SF Bay Area
The San Francisco Bay Area is composed of nine counties: Alameda, Contra Costa, Marin, Napa, San Mateo, Santa Clara, Solano, Sonoma, and San Francisco. The San Francisco Bay is the largest estuary on the west coast of North America and it is made up of four smaller bays: Suisun Bay, San Pablo Bay, Central Bay and the South Bay.
Spanish exploration and colonization
At its founding Yerba Buena was the remote northernmost outpost of a vast Spanish empire in the Americas. The walled presidio compound manned by a small garrison of soldiers secured the Spanish claim to San Francisco Bay. It was established in 1776 to block Russian and English incursions into northern California.
The Spanish and Mexican governments made about 300 land grants in California between 1784 and 1846, so called Rancho grants. The ranchos established permanent land-use patterns. The rancho boundaries became the basis for California's land survey system, and are found on modern maps and land titles. The "rancheros" (rancho owners) patterned themselves after the landed gentry of New Spain and chiefly raised cattle and sheep.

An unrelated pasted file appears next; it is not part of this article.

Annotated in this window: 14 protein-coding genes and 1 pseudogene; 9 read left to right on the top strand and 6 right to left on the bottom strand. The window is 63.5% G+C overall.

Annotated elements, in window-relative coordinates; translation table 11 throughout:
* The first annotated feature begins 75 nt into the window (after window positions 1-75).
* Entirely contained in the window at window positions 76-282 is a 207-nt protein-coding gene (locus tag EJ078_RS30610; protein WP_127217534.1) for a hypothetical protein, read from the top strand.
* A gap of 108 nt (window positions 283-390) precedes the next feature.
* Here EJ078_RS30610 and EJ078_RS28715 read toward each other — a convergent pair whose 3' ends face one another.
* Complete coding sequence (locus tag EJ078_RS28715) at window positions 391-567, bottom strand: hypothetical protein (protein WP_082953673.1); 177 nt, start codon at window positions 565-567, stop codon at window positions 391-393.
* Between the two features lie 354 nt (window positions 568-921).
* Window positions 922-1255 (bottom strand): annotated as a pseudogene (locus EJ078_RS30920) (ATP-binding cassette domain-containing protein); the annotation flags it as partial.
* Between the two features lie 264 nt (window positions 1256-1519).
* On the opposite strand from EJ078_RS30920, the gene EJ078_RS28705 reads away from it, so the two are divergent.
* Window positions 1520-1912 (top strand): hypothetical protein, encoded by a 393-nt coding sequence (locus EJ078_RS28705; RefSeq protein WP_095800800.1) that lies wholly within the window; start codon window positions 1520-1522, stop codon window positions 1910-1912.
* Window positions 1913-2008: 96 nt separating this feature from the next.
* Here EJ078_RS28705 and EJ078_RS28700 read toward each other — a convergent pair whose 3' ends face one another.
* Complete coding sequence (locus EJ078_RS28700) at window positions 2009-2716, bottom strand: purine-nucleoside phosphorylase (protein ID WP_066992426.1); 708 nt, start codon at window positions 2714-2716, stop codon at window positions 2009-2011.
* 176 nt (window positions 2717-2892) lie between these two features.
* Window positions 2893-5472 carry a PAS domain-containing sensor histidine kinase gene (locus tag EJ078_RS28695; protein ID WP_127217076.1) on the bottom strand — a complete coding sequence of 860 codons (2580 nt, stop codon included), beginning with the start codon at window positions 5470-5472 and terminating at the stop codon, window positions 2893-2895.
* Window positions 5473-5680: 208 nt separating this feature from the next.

Bay area highways and public transit systems are more crowded than ever, Will we solve the area’s transportation challenges in the future — or will things only get worse?
The different tectonic forces in the Bay Area have caused the rock composition to be varied and its compositions is termed the Franciscan Complex. The below maps show different geologic aspects of the Bay Area.
Until the 1850s San Francisco Bay was navigable as far south as San Jose. Then hydraulic fracturing released massive amounts of sediment from the rivers. The sediment settled in parts of San Francisco Bay which had little or no current. Later, wetlands and inlets were deliberately filled in and often built on, reducing the Bay's original size by as much as one third.